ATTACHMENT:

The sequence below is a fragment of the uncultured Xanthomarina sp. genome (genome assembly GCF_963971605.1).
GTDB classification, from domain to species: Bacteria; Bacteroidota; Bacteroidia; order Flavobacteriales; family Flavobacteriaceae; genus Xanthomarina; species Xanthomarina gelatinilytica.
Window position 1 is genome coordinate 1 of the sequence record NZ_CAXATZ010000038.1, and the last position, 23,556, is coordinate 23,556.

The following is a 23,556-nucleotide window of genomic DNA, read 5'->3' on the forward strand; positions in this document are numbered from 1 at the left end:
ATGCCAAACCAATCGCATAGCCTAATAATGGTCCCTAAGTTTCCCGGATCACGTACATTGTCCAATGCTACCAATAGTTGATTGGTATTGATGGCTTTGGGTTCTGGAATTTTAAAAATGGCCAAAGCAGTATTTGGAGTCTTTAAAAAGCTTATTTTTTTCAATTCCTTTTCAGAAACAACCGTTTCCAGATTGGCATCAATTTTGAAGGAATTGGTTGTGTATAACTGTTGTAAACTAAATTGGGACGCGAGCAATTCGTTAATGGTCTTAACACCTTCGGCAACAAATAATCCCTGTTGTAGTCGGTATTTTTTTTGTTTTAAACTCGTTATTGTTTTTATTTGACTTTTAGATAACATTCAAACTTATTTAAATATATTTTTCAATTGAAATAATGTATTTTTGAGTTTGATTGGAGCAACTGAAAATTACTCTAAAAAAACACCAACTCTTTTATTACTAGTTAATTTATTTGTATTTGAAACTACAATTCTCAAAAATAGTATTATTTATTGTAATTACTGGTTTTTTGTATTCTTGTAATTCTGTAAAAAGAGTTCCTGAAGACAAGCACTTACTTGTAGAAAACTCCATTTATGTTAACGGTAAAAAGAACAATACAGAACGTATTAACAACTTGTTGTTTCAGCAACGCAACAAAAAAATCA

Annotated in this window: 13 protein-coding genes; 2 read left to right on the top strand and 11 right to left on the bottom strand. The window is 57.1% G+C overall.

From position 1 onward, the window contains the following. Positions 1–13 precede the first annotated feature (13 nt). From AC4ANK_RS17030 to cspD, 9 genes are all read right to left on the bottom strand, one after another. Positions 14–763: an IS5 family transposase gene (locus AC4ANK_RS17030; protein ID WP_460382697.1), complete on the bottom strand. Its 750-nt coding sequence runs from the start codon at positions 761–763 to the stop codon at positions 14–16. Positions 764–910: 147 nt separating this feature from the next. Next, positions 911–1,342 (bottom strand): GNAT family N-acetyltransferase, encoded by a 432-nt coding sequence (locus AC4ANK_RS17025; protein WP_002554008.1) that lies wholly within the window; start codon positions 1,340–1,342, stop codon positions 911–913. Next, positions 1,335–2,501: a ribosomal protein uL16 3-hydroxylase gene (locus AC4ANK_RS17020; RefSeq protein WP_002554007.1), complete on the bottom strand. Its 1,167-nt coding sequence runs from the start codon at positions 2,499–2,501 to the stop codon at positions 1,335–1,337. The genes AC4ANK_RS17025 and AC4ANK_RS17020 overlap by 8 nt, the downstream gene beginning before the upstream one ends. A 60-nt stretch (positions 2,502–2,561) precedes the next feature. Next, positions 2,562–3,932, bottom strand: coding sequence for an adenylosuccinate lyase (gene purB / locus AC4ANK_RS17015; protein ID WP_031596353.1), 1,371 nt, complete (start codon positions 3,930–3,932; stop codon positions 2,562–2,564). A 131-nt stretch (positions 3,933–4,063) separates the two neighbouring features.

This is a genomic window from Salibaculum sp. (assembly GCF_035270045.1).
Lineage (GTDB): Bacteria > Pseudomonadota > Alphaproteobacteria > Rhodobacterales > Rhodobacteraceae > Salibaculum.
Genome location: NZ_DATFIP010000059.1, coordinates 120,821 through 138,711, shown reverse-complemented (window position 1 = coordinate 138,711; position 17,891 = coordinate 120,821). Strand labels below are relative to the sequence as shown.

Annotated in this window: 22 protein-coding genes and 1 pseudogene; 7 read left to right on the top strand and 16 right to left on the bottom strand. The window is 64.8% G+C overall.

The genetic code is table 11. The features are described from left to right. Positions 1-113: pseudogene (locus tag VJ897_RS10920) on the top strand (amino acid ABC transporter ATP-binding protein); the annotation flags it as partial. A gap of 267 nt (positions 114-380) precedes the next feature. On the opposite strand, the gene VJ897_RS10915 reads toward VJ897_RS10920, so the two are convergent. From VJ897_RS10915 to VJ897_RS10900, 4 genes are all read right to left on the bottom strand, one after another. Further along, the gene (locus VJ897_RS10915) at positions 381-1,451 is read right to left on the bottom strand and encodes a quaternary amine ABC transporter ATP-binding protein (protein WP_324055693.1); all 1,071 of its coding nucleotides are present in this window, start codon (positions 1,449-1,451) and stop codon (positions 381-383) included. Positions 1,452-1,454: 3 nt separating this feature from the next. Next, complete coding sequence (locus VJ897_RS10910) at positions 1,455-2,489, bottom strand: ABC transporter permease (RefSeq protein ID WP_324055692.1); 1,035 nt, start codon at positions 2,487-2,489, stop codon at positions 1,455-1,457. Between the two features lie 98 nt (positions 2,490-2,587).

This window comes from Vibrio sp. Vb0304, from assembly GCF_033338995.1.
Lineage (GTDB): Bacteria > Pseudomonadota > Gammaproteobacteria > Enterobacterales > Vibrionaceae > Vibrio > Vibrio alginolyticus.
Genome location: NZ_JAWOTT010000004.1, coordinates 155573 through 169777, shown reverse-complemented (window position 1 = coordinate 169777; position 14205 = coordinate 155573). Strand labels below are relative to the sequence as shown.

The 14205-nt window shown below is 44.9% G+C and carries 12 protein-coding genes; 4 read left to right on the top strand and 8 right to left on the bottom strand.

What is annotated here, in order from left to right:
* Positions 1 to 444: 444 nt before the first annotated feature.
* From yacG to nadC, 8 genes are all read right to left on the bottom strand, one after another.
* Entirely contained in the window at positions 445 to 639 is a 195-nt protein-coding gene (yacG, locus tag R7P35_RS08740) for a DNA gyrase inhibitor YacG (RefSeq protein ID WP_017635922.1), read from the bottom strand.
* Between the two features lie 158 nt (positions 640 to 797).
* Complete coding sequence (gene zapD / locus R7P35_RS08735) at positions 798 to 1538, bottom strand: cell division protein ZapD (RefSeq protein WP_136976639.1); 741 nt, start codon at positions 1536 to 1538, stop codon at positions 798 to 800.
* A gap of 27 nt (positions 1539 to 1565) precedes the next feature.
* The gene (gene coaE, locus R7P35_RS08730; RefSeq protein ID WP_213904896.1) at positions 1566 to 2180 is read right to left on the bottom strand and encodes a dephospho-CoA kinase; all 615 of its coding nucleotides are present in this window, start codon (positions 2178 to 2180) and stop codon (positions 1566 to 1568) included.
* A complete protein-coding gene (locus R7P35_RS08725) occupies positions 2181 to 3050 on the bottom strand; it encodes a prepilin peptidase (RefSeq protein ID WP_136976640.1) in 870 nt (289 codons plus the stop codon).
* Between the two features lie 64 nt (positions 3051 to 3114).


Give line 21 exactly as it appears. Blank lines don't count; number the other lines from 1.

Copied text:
* Between the two features lie 158 nt (positions 640 to 797).